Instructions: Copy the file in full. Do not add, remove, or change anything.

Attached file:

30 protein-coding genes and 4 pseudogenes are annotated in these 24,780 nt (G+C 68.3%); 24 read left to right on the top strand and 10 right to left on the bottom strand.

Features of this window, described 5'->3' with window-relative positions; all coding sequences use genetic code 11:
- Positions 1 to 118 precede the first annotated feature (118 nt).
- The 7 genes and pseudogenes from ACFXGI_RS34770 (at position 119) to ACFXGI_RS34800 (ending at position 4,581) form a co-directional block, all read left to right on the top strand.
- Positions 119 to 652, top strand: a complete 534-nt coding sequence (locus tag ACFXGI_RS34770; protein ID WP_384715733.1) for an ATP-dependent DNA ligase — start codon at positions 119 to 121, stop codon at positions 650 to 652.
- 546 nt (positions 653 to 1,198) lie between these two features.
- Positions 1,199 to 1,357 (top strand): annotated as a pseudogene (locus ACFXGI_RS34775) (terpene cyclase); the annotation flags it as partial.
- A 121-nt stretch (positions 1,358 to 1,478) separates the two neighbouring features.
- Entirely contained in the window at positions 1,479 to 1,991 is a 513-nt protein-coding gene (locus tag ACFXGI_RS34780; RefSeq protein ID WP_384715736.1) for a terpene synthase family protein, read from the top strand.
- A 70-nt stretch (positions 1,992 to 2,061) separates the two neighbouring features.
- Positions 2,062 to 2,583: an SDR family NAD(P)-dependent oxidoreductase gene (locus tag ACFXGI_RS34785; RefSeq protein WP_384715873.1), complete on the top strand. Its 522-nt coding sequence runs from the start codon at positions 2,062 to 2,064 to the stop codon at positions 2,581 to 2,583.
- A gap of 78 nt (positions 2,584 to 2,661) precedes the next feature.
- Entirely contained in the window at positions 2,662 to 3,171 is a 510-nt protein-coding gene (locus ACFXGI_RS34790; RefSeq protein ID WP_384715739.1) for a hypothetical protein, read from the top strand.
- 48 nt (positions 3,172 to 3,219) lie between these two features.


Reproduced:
30 protein-coding genes and 4 pseudogenes are annotated in these 24,780 nt (G+C 68.3%); 24 read left to right on the top strand and 10 right to left on the bottom strand.

Features of this window, described 5'->3' with window-relative positions; all coding sequences use genetic code 11:
- Positions 1 to 118 precede the first annotated feature (118 nt).
- The 7 genes and pseudogenes from ACFXGI_RS34770 (at position 119) to ACFXGI_RS34800 (ending at position 4,581) form a co-directional block, all read left to right on the top strand.
- Positions 119 to 652, top strand: a complete 534-nt coding sequence (locus tag ACFXGI_RS34770; protein ID WP_384715733.1) for an ATP-dependent DNA ligase — start codon at positions 119 to 121, stop codon at positions 650 to 652.
- 546 nt (positions 653 to 1,198) lie between these two features.
- Positions 1,199 to 1,357 (top strand): annotated as a pseudogene (locus ACFXGI_RS34775) (terpene cyclase); the annotation flags it as partial.
- A 121-nt stretch (positions 1,358 to 1,478) separates the two neighbouring features.
- Entirely contained in the window at positions 1,479 to 1,991 is a 513-nt protein-coding gene (locus tag ACFXGI_RS34780; RefSeq protein ID WP_384715736.1) for a terpene synthase family protein, read from the top strand.
- A 70-nt stretch (positions 1,992 to 2,061) separates the two neighbouring features.
- Positions 2,062 to 2,583: an SDR family NAD(P)-dependent oxidoreductase gene (locus tag ACFXGI_RS34785; RefSeq protein WP_384715873.1), complete on the top strand. Its 522-nt coding sequence runs from the start codon at positions 2,062 to 2,064 to the stop codon at positions 2,581 to 2,583.
- A gap of 78 nt (positions 2,584 to 2,661) precedes the next feature.
- Entirely contained in the window at positions 2,662 to 3,171 is a 510-nt protein-coding gene (locus ACFXGI_RS34790; RefSeq protein ID WP_384715739.1) for a hypothetical protein, read from the top strand.
- 48 nt (positions 3,172 to 3,219) lie between these two features.